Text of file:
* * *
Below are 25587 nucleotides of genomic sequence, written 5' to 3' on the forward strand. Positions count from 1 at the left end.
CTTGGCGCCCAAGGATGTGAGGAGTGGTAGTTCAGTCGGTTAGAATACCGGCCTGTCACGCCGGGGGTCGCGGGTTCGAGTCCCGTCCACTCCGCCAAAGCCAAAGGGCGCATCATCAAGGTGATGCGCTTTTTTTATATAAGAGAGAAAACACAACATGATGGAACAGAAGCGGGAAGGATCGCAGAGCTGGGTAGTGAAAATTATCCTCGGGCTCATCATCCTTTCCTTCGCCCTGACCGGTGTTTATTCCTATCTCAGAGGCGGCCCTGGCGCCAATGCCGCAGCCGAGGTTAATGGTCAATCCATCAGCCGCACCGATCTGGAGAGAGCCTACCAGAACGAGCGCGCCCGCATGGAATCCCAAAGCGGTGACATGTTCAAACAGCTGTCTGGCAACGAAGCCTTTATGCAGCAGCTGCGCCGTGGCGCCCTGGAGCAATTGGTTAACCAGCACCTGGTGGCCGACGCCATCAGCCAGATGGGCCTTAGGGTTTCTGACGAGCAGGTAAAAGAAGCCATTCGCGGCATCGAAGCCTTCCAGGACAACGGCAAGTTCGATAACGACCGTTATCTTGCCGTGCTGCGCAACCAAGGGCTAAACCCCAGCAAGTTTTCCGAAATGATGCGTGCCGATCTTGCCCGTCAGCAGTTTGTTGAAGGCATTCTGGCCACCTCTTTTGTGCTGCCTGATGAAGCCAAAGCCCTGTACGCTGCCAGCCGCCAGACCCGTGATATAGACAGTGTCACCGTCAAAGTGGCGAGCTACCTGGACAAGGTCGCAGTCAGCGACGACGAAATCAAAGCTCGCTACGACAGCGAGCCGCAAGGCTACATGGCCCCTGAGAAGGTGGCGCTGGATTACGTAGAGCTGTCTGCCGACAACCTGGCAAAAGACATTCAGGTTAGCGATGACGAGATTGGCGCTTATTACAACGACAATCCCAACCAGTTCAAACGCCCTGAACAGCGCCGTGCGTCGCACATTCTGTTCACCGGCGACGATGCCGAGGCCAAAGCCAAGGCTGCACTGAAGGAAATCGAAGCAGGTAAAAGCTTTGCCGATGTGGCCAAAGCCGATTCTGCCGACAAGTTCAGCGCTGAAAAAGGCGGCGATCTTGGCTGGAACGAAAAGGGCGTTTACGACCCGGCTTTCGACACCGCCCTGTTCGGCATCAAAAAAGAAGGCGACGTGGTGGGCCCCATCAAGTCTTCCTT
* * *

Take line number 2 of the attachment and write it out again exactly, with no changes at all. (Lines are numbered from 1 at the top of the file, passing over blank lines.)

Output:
CTTGGCGCCCAAGGATGTGAGGAGTGGTAGTTCAGTCGGTTAGAATACCGGCCTGTCACGCCGGGGGTCGCGGGTTCGAGTCCCGTCCACTCCGCCAAAGCCAAAGGGCGCATCATCAAGGTGATGCGCTTTTTTTATATAAGAGAGAAAACACAACATGATGGAACAGAAGCGGGAAGGATCGCAGAGCTGGGTAGTGAAAATTATCCTCGGGCTCATCATCCTTTCCTTCGCCCTGACCGGTGTTTATTCCTATCTCAGAGGCGGCCCTGGCGCCAATGCCGCAGCCGAGGTTAATGGTCAATCCATCAGCCGCACCGATCTGGAGAGAGCCTACCAGAACGAGCGCGCCCGCATGGAATCCCAAAGCGGTGACATGTTCAAACAGCTGTCTGGCAACGAAGCCTTTATGCAGCAGCTGCGCCGTGGCGCCCTGGAGCAATTGGTTAACCAGCACCTGGTGGCCGACGCCATCAGCCAGATGGGCCTTAGGGTTTCTGACGAGCAGGTAAAAGAAGCCATTCGCGGCATCGAAGCCTTCCAGGACAACGGCAAGTTCGATAACGACCGTTATCTTGCCGTGCTGCGCAACCAAGGGCTAAACCCCAGCAAGTTTTCCGAAATGATGCGTGCCGATCTTGCCCGTCAGCAGTTTGTTGAAGGCATTCTGGCCACCTCTTTTGTGCTGCCTGATGAAGCCAAAGCCCTGTACGCTGCCAGCCGCCAGACCCGTGATATAGACAGTGTCACCGTCAAAGTGGCGAGCTACCTGGACAAGGTCGCAGTCAGCGACGACGAAATCAAAGCTCGCTACGACAGCGAGCCGCAAGGCTACATGGCCCCTGAGAAGGTGGCGCTGGATTACGTAGAGCTGTCTGCCGACAACCTGGCAAAAGACATTCAGGTTAGCGATGACGAGATTGGCGCTTATTACAACGACAATCCCAACCAGTTCAAACGCCCTGAACAGCGCCGTGCGTCGCACATTCTGTTCACCGGCGACGATGCCGAGGCCAAAGCCAAGGCTGCACTGAAGGAAATCGAAGCAGGTAAAAGCTTTGCCGATGTGGCCAAAGCCGATTCTGCCGACAAGTTCAGCGCTGAAAAAGGCGGCGATCTTGGCTGGAACGAAAAGGGCGTTTACGACCCGGCTTTCGACACCGCCCTGTTCGGCATCAAAAAAGAAGGCGACGTGGTGGGCCCCATCAAGTCTTCCTT